By Joseph Sunde
When it comes to basic definitions of work, I’ve found great comfort in Lester DeKoster’s prescient view of work as “service to others and thus to God” — otherwise construed as “creative service” in For the Life of the World: Letters to the Exiles.
Our primary focus should be service to our fellow man in obedience to God, whether we’re doing manual labor in the field or factory, designing new technology in an office or laboratory, or delivering a range of “intangible” services and solutions.
But alas, in an economy as gigantic, complex, and information-driven as ours, it can be all too easy to feel like robotic worker bees or petty consumer fleas, isolated and atomized as we toil and consume in a big, blurry economic order. The layers of the modern economy tend to conceal this basic orientation, and thus, many of us could use some reminders.
In his latest profile for Christianity Today, Chris Horst highlights an area where work’s universal ethos of service is abundantly evident: the hospitality industry. Focusing on Dave Collins, a 57-year-old housekeeper at the Denver Marriot hotel, Horst shows how our basic attitude and orientation can transform the arc of our economic engagement. “I wake up pumped that I get to go to work,” Collins says. “It’s a perfect fit for me.”
Well beyond the basic function or line-item job description, Collins devotes his efforts to “serving others,” the core of work’s design, and in doing so finds meaning in what many in modern society would construe as meaningless or “undignifying” toil. Much of this springs from his personal journey and a reimagination of sacrifice and value in his own life:
His joy in serving Marriott guests starts with his own journey. Two years ago, Collins reached a low in his battle with alcohol abuse. He lost his job, then his home, before checking into the Denver Rescue Mission, a large faith-based nonprofit… As someone who has known life without a place to live, he understands others wanting a place to call home, even if for one night…
Generating delight and reducing suffering is at the center of Collins’s work. Hospitality is an industry, but for Collins it’s also a posture. Sharing the Latin root word as hospital and shelter, hospitality defined simply is caring for people. Collins cites God’s admonitions to Israel to provide for sojourners and travelers as the primary source of motivation for his own work. Throughout the Old Testament, he notes, we read countless examples of God instructing his people to make provisions for sojourners. For those on the path from one place to another.
Collins serves guests in the ways he has experienced Christ serving him on the cross and in the ways fellow Christians have demonstrated hospitality. The community at Denver Rescue Mission helped him rekindle his faith and gave him shelter when he had none. Their aptly named Work Therapy program introduced Collins to housekeeping.
Whether keeping the lobby clean, answering phone calls, or cleaning up after rowdy or intoxicated guests, Collins retains this basic posture and outlook. The average salaries for housekeepers are also notoriously low, a reality that many Americans now seem to view as a basic disqualifier for “dignifying work.” “According to Collins, though,” Horst writes, “his salary and benefits exceed his expectations and are sufficient for his needs. It is the culture, he says, not the compensation, that makes his job meaningful.”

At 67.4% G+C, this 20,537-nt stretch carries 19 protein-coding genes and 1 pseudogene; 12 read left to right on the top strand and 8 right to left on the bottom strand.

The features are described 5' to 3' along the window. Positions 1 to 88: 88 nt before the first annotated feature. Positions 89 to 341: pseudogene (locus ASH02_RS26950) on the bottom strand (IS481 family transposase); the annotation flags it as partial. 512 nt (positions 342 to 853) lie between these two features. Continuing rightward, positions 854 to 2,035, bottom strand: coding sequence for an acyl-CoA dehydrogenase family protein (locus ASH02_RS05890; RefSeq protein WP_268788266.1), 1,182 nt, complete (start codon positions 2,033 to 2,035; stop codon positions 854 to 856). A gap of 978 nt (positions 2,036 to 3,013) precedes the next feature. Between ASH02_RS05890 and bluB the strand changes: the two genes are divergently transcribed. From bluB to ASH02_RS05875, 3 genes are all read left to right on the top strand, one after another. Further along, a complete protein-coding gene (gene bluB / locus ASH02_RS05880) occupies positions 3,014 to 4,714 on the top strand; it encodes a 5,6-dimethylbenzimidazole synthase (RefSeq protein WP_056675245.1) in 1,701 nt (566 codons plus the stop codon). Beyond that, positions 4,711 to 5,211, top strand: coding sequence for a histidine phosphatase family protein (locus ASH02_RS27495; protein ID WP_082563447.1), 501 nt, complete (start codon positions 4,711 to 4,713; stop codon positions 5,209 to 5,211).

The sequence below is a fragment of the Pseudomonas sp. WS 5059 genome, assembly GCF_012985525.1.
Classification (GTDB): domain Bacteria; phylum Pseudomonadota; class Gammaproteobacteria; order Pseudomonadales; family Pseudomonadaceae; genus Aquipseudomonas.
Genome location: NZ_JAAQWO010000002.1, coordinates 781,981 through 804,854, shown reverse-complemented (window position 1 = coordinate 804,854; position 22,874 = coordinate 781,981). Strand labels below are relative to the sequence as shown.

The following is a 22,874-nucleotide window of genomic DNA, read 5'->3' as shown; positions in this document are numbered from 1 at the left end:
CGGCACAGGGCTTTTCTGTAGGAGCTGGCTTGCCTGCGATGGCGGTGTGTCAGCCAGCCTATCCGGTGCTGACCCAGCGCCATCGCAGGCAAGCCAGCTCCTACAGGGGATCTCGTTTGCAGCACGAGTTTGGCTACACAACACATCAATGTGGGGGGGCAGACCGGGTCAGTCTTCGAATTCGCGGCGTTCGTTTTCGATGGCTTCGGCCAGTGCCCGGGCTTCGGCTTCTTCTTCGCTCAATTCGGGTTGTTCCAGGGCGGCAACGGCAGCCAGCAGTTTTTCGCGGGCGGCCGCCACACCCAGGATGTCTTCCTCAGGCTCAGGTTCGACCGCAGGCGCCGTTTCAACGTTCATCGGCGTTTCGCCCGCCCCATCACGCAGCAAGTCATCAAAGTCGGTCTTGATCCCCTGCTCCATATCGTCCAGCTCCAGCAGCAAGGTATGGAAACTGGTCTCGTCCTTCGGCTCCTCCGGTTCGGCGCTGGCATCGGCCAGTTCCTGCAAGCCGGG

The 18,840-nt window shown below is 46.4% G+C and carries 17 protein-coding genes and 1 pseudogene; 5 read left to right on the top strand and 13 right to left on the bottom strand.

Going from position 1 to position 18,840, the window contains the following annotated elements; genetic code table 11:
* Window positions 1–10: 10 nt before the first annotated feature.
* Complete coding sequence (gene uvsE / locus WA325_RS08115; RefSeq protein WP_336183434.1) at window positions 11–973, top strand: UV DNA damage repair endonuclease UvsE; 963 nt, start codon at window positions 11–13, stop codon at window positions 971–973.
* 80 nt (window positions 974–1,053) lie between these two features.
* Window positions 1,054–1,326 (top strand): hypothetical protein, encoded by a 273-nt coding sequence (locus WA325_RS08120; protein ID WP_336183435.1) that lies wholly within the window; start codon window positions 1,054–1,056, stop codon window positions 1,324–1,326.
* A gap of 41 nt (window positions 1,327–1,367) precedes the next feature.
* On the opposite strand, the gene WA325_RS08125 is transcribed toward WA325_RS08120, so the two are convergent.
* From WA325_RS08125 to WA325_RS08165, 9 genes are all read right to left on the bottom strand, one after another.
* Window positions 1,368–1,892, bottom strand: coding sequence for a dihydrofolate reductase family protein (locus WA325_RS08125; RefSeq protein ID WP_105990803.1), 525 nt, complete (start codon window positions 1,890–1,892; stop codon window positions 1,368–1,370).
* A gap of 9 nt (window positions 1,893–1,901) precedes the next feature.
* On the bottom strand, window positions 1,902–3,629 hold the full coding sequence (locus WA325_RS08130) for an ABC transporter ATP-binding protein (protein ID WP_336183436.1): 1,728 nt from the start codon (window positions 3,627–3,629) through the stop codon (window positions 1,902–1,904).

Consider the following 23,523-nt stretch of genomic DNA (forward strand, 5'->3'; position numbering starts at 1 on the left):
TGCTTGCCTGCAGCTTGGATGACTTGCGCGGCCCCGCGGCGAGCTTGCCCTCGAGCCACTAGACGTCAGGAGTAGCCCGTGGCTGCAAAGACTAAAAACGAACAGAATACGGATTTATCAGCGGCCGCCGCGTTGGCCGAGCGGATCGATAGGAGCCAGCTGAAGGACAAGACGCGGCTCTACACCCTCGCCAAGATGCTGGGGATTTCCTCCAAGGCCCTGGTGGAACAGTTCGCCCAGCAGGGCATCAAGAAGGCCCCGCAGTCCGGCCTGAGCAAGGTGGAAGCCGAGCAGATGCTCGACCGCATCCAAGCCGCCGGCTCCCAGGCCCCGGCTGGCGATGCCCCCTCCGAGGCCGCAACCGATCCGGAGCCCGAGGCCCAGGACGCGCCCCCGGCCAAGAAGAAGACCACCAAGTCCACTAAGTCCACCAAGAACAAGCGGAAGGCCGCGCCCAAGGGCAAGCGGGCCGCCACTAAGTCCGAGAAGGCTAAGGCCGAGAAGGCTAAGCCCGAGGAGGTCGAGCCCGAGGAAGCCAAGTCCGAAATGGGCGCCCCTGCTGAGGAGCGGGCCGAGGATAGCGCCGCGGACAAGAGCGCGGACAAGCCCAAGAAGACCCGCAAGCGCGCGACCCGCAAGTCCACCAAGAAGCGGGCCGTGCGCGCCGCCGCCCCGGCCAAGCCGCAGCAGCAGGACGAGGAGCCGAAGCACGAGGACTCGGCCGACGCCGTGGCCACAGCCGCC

And the story doesn’t end with Collins. Although we can surely pursue service and meaning in our work regardless of our employer’s commitments, Marriot promotes a vision similar to Collins’, reinforcing and promoting his above-and-beyond approach.
Marriott and its Ritz-Carlton luxury hotel chain are considered by analysts to be the industry standard bearer for customer service, regularly topping charts from bothemployees and guests. The secret to these hoteliers ensuring housekeeping work is meaningful, not menial, lies in the way they frame housekeeping. For these companies, purpose starts with elevating the dignity of service. Ritz-Carlton refers to all their staff members as “ladies and gentlemen serving ladies and gentlemen.”
…In these companies, autonomy is emphasized. Managers empower housekeepers to be decision-makers. They entrust housekeepers to figure out how to best serve guests. Housekeepers respond to requests and predict needs based on what they believe will best fulfill the hotel’s mission.
Housekeepers also develop mastery of their craft. Many of Collins’s colleagues are expanding their expertise and breadth of abilities, resulting in little turnover among the 40 members of the housekeeping staff in the past year. The staff who left have taken jobs at other Marriotts.
“I’ve never had a job where I’ve been treated like this, where I’ve been treated this well, where I wasn’t treated like a piece of meat,” says Collins.
Marriot and folks like Collins are bringing a spirit of hospitality and “serving the stranger” to the hospitality industry. But it’s the same spirit we should be assuming and exuding across the economic order, no matter how disconnected we may feel from our customers or how uncertain we may be of the end products of our labor.
Whether writing for the masses, doing quality control in a widget factory, or performing endless R&D for the next hair-brained innovation, the nature of our work is much clearer and more certain than we think. The meaning is already there, and it’s up to us to be the servants.
Originally published at the Acton PowerBlog
Photo credit: Denver Marriott City Center